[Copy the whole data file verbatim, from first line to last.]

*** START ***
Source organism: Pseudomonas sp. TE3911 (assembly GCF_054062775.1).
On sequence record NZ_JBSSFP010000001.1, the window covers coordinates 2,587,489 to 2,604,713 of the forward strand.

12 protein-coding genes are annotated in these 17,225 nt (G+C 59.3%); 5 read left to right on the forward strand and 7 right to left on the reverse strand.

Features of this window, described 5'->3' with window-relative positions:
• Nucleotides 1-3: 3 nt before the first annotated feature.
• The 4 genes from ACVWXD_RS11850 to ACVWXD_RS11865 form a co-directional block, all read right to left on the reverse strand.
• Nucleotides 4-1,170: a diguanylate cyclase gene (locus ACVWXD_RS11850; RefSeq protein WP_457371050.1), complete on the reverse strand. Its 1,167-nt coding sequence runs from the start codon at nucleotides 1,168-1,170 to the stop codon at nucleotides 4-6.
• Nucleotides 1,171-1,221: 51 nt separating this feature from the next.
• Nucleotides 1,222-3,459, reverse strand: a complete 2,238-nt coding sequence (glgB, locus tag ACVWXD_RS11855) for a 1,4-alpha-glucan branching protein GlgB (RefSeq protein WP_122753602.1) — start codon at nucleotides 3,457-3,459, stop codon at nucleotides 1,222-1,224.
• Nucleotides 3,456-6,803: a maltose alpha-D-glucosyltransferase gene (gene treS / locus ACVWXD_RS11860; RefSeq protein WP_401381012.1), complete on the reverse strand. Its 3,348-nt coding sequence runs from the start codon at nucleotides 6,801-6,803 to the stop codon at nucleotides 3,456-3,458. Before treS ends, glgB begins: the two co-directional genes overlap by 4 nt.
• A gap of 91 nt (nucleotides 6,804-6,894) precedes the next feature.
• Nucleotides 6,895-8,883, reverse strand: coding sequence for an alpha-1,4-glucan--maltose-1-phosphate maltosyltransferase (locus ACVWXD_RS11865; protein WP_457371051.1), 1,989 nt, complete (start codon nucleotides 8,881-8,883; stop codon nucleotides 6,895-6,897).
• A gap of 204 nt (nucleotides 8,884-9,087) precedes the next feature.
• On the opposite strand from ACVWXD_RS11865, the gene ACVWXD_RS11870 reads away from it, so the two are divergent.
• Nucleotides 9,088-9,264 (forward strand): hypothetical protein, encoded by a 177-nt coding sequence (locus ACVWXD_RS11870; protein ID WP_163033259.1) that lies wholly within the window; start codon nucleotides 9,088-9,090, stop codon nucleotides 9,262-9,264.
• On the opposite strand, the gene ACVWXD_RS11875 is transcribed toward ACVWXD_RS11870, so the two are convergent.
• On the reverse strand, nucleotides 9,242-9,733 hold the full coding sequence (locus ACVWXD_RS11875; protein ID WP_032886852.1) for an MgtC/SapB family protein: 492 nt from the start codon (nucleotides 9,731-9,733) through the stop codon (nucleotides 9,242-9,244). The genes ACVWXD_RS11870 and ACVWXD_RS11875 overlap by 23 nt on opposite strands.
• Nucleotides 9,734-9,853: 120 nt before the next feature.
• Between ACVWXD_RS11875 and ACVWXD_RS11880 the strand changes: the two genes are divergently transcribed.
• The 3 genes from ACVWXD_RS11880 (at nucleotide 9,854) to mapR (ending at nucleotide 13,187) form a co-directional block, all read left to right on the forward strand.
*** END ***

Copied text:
Source organism: Pseudomonas sp. TE3911 (assembly GCF_054062775.1).
On sequence record NZ_JBSSFP010000001.1, the window covers coordinates 2,587,489 to 2,604,713 of the forward strand.

12 protein-coding genes are annotated in these 17,225 nt (G+C 59.3%); 5 read left to right on the forward strand and 7 right to left on the reverse strand.

Features of this window, described 5'->3' with window-relative positions:
• Nucleotides 1-3: 3 nt before the first annotated feature.
• The 4 genes from ACVWXD_RS11850 to ACVWXD_RS11865 form a co-directional block, all read right to left on the reverse strand.
• Nucleotides 4-1,170: a diguanylate cyclase gene (locus ACVWXD_RS11850; RefSeq protein WP_457371050.1), complete on the reverse strand. Its 1,167-nt coding sequence runs from the start codon at nucleotides 1,168-1,170 to the stop codon at nucleotides 4-6.
• Nucleotides 1,171-1,221: 51 nt separating this feature from the next.
• Nucleotides 1,222-3,459, reverse strand: a complete 2,238-nt coding sequence (glgB, locus tag ACVWXD_RS11855) for a 1,4-alpha-glucan branching protein GlgB (RefSeq protein WP_122753602.1) — start codon at nucleotides 3,457-3,459, stop codon at nucleotides 1,222-1,224.
• Nucleotides 3,456-6,803: a maltose alpha-D-glucosyltransferase gene (gene treS / locus ACVWXD_RS11860; RefSeq protein WP_401381012.1), complete on the reverse strand. Its 3,348-nt coding sequence runs from the start codon at nucleotides 6,801-6,803 to the stop codon at nucleotides 3,456-3,458. Before treS ends, glgB begins: the two co-directional genes overlap by 4 nt.
• A gap of 91 nt (nucleotides 6,804-6,894) precedes the next feature.
• Nucleotides 6,895-8,883, reverse strand: coding sequence for an alpha-1,4-glucan--maltose-1-phosphate maltosyltransferase (locus ACVWXD_RS11865; protein WP_457371051.1), 1,989 nt, complete (start codon nucleotides 8,881-8,883; stop codon nucleotides 6,895-6,897).
• A gap of 204 nt (nucleotides 8,884-9,087) precedes the next feature.
• On the opposite strand from ACVWXD_RS11865, the gene ACVWXD_RS11870 reads away from it, so the two are divergent.
• Nucleotides 9,088-9,264 (forward strand): hypothetical protein, encoded by a 177-nt coding sequence (locus ACVWXD_RS11870; protein ID WP_163033259.1) that lies wholly within the window; start codon nucleotides 9,088-9,090, stop codon nucleotides 9,262-9,264.
• On the opposite strand, the gene ACVWXD_RS11875 is transcribed toward ACVWXD_RS11870, so the two are convergent.
• On the reverse strand, nucleotides 9,242-9,733 hold the full coding sequence (locus ACVWXD_RS11875; protein ID WP_032886852.1) for an MgtC/SapB family protein: 492 nt from the start codon (nucleotides 9,731-9,733) through the stop codon (nucleotides 9,242-9,244). The genes ACVWXD_RS11870 and ACVWXD_RS11875 overlap by 23 nt on opposite strands.
• Nucleotides 9,734-9,853: 120 nt before the next feature.
• Between ACVWXD_RS11875 and ACVWXD_RS11880 the strand changes: the two genes are divergently transcribed.
• The 3 genes from ACVWXD_RS11880 (at nucleotide 9,854) to mapR (ending at nucleotide 13,187) form a co-directional block, all read left to right on the forward strand.